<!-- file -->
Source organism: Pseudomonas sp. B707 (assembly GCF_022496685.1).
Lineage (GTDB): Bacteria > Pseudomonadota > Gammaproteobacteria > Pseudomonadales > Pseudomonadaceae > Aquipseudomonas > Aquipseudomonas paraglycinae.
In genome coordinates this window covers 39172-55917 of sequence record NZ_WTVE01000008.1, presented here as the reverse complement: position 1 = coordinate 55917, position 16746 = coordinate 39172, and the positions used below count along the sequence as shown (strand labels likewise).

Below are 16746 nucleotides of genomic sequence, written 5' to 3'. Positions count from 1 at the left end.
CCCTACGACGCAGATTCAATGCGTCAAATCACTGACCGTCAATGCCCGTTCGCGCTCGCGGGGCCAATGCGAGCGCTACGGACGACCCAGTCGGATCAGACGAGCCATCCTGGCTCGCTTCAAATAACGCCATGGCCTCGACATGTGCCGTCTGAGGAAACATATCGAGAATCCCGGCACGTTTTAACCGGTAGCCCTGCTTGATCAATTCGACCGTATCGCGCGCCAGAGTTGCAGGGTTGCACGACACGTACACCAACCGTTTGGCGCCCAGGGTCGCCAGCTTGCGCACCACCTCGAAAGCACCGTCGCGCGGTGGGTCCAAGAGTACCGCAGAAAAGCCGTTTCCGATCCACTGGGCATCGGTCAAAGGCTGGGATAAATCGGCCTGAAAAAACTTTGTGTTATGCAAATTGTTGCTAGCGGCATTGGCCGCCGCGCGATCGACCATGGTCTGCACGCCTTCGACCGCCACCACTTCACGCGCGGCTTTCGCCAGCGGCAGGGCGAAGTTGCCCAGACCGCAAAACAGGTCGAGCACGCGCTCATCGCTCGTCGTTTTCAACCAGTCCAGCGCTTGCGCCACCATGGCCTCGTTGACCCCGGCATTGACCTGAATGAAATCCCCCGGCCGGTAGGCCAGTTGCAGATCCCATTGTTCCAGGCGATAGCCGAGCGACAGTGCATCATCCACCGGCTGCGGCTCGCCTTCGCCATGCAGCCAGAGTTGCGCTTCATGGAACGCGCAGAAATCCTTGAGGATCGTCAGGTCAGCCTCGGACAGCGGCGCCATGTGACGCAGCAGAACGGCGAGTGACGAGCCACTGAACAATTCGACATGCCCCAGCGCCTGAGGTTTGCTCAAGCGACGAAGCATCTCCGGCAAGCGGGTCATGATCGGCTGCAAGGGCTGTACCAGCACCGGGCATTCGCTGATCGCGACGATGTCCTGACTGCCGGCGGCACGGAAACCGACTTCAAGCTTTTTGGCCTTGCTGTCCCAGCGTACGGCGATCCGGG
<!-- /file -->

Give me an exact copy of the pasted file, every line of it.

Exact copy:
Source organism: Pseudomonas sp. B707 (assembly GCF_022496685.1).
Lineage (GTDB): Bacteria > Pseudomonadota > Gammaproteobacteria > Pseudomonadales > Pseudomonadaceae > Aquipseudomonas > Aquipseudomonas paraglycinae.
In genome coordinates this window covers 39172-55917 of sequence record NZ_WTVE01000008.1, presented here as the reverse complement: position 1 = coordinate 55917, position 16746 = coordinate 39172, and the positions used below count along the sequence as shown (strand labels likewise).

Below are 16746 nucleotides of genomic sequence, written 5' to 3'. Positions count from 1 at the left end.
CCCTACGACGCAGATTCAATGCGTCAAATCACTGACCGTCAATGCCCGTTCGCGCTCGCGGGGCCAATGCGAGCGCTACGGACGACCCAGTCGGATCAGACGAGCCATCCTGGCTCGCTTCAAATAACGCCATGGCCTCGACATGTGCCGTCTGAGGAAACATATCGAGAATCCCGGCACGTTTTAACCGGTAGCCCTGCTTGATCAATTCGACCGTATCGCGCGCCAGAGTTGCAGGGTTGCACGACACGTACACCAACCGTTTGGCGCCCAGGGTCGCCAGCTTGCGCACCACCTCGAAAGCACCGTCGCGCGGTGGGTCCAAGAGTACCGCAGAAAAGCCGTTTCCGATCCACTGGGCATCGGTCAAAGGCTGGGATAAATCGGCCTGAAAAAACTTTGTGTTATGCAAATTGTTGCTAGCGGCATTGGCCGCCGCGCGATCGACCATGGTCTGCACGCCTTCGACCGCCACCACTTCACGCGCGGCTTTCGCCAGCGGCAGGGCGAAGTTGCCCAGACCGCAAAACAGGTCGAGCACGCGCTCATCGCTCGTCGTTTTCAACCAGTCCAGCGCTTGCGCCACCATGGCCTCGTTGACCCCGGCATTGACCTGAATGAAATCCCCCGGCCGGTAGGCCAGTTGCAGATCCCATTGTTCCAGGCGATAGCCGAGCGACAGTGCATCATCCACCGGCTGCGGCTCGCCTTCGCCATGCAGCCAGAGTTGCGCTTCATGGAACGCGCAGAAATCCTTGAGGATCGTCAGGTCAGCCTCGGACAGCGGCGCCATGTGACGCAGCAGAACGGCGAGTGACGAGCCACTGAACAATTCGACATGCCCCAGCGCCTGAGGTTTGCTCAAGCGACGAAGCATCTCCGGCAAGCGGGTCATGATCGGCTGCAAGGGCTGTACCAGCACCGGGCATTCGCTGATCGCGACGATGTCCTGACTGCCGGCGGCACGGAAACCGACTTCAAGCTTTTTGGCCTTGCTGTCCCAGCGTACGGCGATCCGGG